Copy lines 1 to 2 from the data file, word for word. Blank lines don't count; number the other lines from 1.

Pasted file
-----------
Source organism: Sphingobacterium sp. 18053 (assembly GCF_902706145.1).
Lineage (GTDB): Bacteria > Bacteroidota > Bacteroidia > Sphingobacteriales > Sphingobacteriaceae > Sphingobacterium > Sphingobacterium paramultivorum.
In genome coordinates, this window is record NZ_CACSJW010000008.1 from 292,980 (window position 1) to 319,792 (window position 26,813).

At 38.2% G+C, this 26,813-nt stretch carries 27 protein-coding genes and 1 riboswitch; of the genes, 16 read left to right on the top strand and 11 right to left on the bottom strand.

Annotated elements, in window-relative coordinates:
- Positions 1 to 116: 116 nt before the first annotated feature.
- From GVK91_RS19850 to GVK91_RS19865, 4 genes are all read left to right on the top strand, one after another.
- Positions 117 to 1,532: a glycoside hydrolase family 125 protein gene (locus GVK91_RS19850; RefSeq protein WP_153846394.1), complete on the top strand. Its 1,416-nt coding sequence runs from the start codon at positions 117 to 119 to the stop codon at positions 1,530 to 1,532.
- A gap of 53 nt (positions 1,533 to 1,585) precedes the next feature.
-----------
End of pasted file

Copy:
Source organism: Sphingobacterium sp. 18053 (assembly GCF_902706145.1).
Lineage (GTDB): Bacteria > Bacteroidota > Bacteroidia > Sphingobacteriales > Sphingobacteriaceae > Sphingobacterium > Sphingobacterium paramultivorum.